The facer sheet 34′ is also pre-notched along its length at each real joint, which defines an end of a building panel. Thus, each building panel may have any number of false joints formed in it between each of the real joints. The number of false joints will depend on the desired appearance of the building panel. In forming the false and real joints, one set of hydraulic presses and dies may be utilized, or two sets of hydraulic presses and dies may be implemented, with one set notching the false joints and the other set notching the real joints.

After the facer sheet 34′ is pre-notched at each of the false and real joints, the side joints of the facer sheet 34′ are roll formed at its opposed end 52′ and 54′, as is known in the relevant art. FIG. 8 illustrates a side view of the facer sheet 34′ after roll forming the side joints 64′ and 66′. The side joints 64′ and 66′ are formed such that the side joint 66′ of one building panel will engage the side joint 64′ of an adjacent building panel. As previously described, the side joint 64′ is formed such that it includes a sloped shelf 68′ for water run off and an edge-hook connection 70′ designed such that it engages a corresponding female receptacle 72′ formed in side joint 66′ of an adjacent building panel.

After the side joints 64′ and 66′ are roll formed, the false joints are formed across the facer sheet 34′ via a press operation. As shown in FIG. 7, the false joints are formed by bending the facer sheet 34′ between the pre-notched areas along bend lines 74′. After bending, the false-joint 38′ is typically U-shaped, as shown in FIG. 9, and includes the base surface 40′ extending into the core material 36 and the opposing side surfaces 42′ and 44′.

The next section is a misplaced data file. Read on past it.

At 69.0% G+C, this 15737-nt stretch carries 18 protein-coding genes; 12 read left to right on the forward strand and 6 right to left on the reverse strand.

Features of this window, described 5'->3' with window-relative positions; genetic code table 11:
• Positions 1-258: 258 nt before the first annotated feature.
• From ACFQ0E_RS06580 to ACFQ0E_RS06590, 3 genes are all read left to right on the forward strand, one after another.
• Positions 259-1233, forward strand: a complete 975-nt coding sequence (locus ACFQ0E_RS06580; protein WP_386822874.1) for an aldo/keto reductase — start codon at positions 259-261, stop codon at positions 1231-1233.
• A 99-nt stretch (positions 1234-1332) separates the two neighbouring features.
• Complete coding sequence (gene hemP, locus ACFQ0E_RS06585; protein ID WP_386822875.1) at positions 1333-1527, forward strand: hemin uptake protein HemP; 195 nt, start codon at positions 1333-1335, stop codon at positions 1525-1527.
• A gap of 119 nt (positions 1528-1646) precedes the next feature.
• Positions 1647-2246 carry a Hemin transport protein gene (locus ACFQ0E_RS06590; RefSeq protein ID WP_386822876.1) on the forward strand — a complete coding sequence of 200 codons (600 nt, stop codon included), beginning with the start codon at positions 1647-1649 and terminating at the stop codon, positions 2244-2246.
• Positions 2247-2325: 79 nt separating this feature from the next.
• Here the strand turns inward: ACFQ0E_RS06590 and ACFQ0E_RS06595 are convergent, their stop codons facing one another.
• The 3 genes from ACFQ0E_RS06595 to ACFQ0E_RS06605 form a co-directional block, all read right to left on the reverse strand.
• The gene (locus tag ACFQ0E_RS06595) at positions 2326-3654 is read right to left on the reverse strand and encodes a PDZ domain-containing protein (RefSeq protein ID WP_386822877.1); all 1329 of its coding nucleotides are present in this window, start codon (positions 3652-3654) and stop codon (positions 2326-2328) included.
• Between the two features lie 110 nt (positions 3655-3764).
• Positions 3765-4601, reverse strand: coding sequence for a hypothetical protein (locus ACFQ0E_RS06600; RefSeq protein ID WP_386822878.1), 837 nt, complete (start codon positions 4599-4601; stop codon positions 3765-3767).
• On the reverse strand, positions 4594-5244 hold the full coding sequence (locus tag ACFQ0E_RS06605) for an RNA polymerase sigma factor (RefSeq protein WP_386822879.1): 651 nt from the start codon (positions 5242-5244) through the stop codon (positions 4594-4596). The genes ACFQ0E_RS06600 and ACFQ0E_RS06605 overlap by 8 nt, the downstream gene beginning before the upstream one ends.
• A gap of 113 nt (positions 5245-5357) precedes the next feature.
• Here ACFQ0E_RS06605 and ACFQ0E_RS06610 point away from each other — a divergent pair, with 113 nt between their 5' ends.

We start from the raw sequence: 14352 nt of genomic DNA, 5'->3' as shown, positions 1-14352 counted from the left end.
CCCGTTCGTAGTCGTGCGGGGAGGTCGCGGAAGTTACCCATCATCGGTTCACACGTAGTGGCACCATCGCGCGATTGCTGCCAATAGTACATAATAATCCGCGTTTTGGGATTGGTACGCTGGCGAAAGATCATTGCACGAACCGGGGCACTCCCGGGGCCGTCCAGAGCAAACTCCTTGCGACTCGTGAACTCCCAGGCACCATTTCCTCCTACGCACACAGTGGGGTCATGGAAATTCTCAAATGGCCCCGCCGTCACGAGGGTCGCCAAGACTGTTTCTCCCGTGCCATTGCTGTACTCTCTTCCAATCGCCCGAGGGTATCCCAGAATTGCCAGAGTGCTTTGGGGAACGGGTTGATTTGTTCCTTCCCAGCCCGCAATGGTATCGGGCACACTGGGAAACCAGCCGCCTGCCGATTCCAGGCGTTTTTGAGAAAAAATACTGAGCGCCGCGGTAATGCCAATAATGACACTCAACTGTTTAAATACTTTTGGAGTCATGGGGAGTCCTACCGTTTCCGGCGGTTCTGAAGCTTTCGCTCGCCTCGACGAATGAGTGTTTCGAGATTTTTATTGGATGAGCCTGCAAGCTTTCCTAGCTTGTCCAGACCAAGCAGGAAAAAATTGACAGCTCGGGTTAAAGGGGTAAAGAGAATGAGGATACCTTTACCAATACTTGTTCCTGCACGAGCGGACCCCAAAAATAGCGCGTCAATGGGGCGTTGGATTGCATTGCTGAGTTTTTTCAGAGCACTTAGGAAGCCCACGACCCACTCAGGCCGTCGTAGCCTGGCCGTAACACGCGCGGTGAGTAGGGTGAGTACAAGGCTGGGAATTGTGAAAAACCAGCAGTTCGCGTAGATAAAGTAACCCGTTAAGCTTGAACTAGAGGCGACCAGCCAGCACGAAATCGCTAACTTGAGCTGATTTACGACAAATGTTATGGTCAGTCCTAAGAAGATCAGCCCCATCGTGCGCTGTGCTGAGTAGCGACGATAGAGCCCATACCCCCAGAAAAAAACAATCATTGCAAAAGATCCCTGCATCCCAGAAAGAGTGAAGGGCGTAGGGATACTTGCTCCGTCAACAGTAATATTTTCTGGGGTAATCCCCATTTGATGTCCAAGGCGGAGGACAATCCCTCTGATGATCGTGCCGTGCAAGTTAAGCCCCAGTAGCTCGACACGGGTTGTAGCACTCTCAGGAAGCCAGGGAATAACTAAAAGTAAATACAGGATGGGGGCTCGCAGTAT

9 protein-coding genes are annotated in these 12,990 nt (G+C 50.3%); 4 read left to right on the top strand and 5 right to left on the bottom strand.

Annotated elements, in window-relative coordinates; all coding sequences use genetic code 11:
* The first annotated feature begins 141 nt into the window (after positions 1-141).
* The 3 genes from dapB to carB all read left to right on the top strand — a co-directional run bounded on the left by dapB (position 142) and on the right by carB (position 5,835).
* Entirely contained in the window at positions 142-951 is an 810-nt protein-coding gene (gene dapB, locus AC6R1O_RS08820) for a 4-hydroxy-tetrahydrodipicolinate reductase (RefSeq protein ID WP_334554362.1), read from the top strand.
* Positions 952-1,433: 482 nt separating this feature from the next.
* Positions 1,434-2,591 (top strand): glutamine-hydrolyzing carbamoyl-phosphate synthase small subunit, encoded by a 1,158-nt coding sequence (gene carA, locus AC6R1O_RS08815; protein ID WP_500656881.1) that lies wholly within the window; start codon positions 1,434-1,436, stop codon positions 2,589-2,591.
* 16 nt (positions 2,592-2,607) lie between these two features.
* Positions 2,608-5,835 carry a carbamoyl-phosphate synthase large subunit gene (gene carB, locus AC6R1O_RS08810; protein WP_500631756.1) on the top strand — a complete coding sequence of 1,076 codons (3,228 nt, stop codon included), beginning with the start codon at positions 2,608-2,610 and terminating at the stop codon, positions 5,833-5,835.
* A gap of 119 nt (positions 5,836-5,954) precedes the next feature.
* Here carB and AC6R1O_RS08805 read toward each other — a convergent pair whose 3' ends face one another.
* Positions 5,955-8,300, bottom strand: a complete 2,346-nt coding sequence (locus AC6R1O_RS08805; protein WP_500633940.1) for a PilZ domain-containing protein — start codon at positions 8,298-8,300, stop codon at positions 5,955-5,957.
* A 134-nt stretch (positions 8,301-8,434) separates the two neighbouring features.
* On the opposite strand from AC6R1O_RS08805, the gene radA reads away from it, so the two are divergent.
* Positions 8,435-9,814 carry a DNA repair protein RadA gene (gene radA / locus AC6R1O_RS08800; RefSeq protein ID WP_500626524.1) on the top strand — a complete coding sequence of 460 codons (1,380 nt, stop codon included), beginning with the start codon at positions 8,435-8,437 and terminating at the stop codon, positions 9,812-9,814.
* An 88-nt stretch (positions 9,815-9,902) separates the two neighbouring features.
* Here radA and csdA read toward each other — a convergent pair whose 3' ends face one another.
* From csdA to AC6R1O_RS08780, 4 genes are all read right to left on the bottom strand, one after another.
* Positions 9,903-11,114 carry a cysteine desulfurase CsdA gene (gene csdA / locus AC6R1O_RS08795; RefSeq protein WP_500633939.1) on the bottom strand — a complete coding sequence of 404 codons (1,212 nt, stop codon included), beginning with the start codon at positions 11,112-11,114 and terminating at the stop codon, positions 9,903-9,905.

As shown more clearly in FIG. 10, when the false joint 38′ is press formed, the tabs 60′ and 62′ are folded under the side joint 64′. More specifically, the tabs 60′ and 62′ are folded under the sloped shelf 68′ of the side joint 64′. This helps to provide structural rigidity to the false joint 38′.

As previously described, the facer element 34′ is then cut to length at each of the pre-established real end joints to form a plurality of facer sheets. Each of the facer sheet panels is then placed onto a foam line, and the panels are foamed by bonding the facer sheets and the liner sheet 32 to a core material 36. After such bonding, the finished building panels are cut to length at the pre-established real end joints to form separate building panels. Since the facer element 34′ has already been cut, this cutting typically involves only cutting through the core material 36 and the liner element 32.

As previously noted, while the facer sheets have been described as being precut to a panel length before foaming, the facer sheet may be maintained as one continuous sheet and cut to the various panel sizes after foaming.

A gasket 46 is placed in the false joint 38′ and adhered to the base surface 40′ by means of an adhesive (not shown). The gasket 46 provides the appearance of a real joint at each false joint. Since pre-notching the facer sheet 34′ will result in discontinuities at the side joint 64′, a joint closure element 76 (see FIG. 10) is provided at the side joint 64′ of the finished panels at each false joint to close the false joint at the side joint 64′.